Leave dad holding the baby – it might just save your marriage

When I was getting used to being a new mum, I remember waiting each day for my husband to come home from work.  I would clock watch, counting down the hours, minutes and seconds.  He would come in from work, and have a baby thrust into his arms, and hear the woes of his beloved wife fall out of her mouth in a diatribe of emotion.

If he so much as went to a shop on the way home, I was full of envy.  “You did what?  You strolled through an aisle, with not a care in the world, browsing and thinking, while being uninterrupted, and slowly selecting what you wanted.  What I wouldn’t give to be able to do that….”.

Poor man.  I was thrust into a world that I’d never been in before.  While I was getting used to it, he was getting used to me. 

This “envy” thing is a big one, and it hits us when parenthood hits us.  It’s big because it threatens our relationships.  This is because up until now, a man and his partner have pretty much experienced the same things.  Both have had to go to school.  Both have had to forge a career.  Both have had to answer to a boss or company.  Both have had to work five days a week.  Both know what it’s like to come home from work, tired, needing some food, a drink and a sit down.  We are equal.  We come home, we share making the dinner, we share our stories, and we share a cuddle.  But, when a baby comes along, for the first time in our liberated, equality ridden lives, man and woman’s lives diverge.  Now, we have a woman at home, with a baby, all day.  We have a man having to maintain his previous levels of functioning at work, and come home to chaos.  He needs to suddenly take care of his wife and baby, while keeping his boss happy, and keeping his own sanity.  So, while she envies his trip to the shop (for the baby wipes that were needed), his point of view might go a little like this.  “You did what?  You went to a friend’s house for a cup of tea?  You chatted, and laughed, with not a care in the world.  And the house is a tip.  You could at least have tidied up a little”.

He doesn’t understand the strains of being at home with a baby.  He doesn’t understand that sometimes, if mum and baby are dressed and have not gone hungry all day, that is an achievement. She doesn’t understand how tired he really is.  How much in need he is of his pre-baby freedom and carefree life.  She doesn’t understand what it feels like to have a baby thrust at you when what you need is a smile from your loved one.  She doesn’t understand that he might be worried about her, feeling like a not- good-enough husband, and guilt ridden (research shows that on average, men do not express feelings of guilt, but keep it hidden).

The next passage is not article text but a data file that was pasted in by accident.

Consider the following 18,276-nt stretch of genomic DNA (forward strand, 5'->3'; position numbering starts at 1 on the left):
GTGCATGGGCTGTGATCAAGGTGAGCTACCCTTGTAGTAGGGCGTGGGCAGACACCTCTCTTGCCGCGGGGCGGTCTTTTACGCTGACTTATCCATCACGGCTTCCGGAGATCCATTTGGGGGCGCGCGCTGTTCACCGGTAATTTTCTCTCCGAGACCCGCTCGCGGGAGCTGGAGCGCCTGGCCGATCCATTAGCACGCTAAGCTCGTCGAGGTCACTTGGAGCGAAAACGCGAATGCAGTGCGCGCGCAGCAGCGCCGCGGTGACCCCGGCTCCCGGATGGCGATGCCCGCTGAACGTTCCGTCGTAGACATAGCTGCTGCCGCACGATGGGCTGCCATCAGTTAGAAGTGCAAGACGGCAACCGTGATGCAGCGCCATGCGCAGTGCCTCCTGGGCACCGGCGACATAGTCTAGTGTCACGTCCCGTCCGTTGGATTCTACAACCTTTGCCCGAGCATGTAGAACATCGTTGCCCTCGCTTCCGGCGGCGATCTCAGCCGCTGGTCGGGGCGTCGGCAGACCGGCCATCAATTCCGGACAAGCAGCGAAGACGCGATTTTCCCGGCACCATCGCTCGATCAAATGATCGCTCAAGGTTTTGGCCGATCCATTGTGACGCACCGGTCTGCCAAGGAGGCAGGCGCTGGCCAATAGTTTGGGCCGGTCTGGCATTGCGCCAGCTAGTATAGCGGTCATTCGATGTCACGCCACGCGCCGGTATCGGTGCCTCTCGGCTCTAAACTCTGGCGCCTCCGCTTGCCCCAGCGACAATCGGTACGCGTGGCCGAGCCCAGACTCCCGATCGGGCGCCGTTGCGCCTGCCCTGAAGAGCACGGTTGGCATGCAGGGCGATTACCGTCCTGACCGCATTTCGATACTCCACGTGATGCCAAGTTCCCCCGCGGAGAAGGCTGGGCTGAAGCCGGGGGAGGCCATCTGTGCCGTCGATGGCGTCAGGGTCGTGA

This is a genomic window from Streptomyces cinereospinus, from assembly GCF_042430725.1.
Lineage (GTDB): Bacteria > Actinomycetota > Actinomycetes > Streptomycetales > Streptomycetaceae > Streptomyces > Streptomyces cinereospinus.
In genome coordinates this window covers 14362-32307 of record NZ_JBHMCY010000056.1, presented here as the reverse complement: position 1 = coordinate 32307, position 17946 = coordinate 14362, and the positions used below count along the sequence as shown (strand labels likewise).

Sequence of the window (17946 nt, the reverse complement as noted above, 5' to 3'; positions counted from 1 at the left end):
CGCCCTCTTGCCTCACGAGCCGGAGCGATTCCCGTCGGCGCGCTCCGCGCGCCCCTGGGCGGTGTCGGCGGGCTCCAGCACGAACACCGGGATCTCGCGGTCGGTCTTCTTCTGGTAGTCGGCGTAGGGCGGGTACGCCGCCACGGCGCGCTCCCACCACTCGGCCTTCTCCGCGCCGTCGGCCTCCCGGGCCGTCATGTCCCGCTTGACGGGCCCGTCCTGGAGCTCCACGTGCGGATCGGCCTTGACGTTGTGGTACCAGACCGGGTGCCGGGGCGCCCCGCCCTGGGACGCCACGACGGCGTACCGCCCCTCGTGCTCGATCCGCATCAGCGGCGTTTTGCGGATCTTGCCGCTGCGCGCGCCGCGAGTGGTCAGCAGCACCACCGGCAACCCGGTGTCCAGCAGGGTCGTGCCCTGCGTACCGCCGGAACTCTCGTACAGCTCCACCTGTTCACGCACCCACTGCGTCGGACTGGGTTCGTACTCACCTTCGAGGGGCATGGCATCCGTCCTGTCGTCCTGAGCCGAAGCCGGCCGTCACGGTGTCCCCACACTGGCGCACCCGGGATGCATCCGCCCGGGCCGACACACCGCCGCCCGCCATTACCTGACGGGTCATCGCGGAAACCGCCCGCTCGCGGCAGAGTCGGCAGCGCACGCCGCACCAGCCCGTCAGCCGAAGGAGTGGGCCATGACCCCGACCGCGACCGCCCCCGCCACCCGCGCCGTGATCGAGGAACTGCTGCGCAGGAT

When we don’t understand what is going on for the other person, and when our lives suddenly diverge, then envy breeds.  Envy is a big divider, as there is nothing good or helpful about it.  It leads to arguments, accusations, and diminishes compassion and empathy. 

There is one very simple way to avoid this happening when you have your baby.  This simple solution has the following advantages:

  1. it gives dad bonding time with his baby
  2. it increases dad’s confidence at parenting
  3. it gives mum a much needed break
  4. it gives dad a chance to develop his own parenting style, his way
  5. it reduces the misunderstanding and envy that can arise
  6. it increases mum’s loving feelings towards her partner

 Have you worked out what it is yet?  It’s simple: 

 Let daddy and baby be alone together on a regular basis. 

 Begin with just a few hours a week.  Mums, make sure you go out of the house, and leave him in the house, alone, with his baby.  Then, as baby becomes less dependent on your breast, you can stretch this to full days out, when you go shopping, or to the spa, or a haircut, or skydiving.  Whatever.  It will do you the power of good.  It will do his confidence the power of good.  And he will begin to understand that being with a baby is a full time job, and why the house is a tip.

As a mum, you might struggle with this (your mothering hormones are protective and you want to be around all the time).  As a dad, you might struggle (“what if baby needs a feed, or I can’t settle her”), but the outcome will be fantastic.  As a dad, you will begin to feel proud of your parenting ability (“hey, I can do this”), you will bond more strongly with your little one (“she smiled at me”), you will understand why the house is a tip when you come home from work.  But there’s an added bonus.  Your wife will appreciate you more, trust you more, and may even be more affectionate towards you.  Hey – you might even manage some action in the bedroom department (a strong aphrodisiac for women is admiration and thankfulness towards her beloved).  After all, “a happy wife is a happy life”, and giving your partner a break while you take the baby AND do some housework comes pretty high up on the ladder of glory. 

So, this fathers day, you have two choices.  If you are already a “hands on” dad, and do a lot of the childcare, including being alone with your baby on a regular basis, then take a break, and spoil yourself for the day.  If you want more time with your children, because work interferes with that, or if you have never been alone with your baby, make father’s day a place to start what you intend to continue.  Be a dad with your precious, fast changing, adoring child.  By next month, he or she will have changed forever.  Catch it now.

 For more psychological parenting tips, take the three hour Mindful Parenting workshop. http://www.yourbirthright.co.uk/index.asp?PageID=31.  The workshop is suitable before you have your baby, or after and is designed to increase your confidence while doing the most difficult and important job in the world.

Mia Scotland, Clinical Psychologist, Complete Childbirth Preparation



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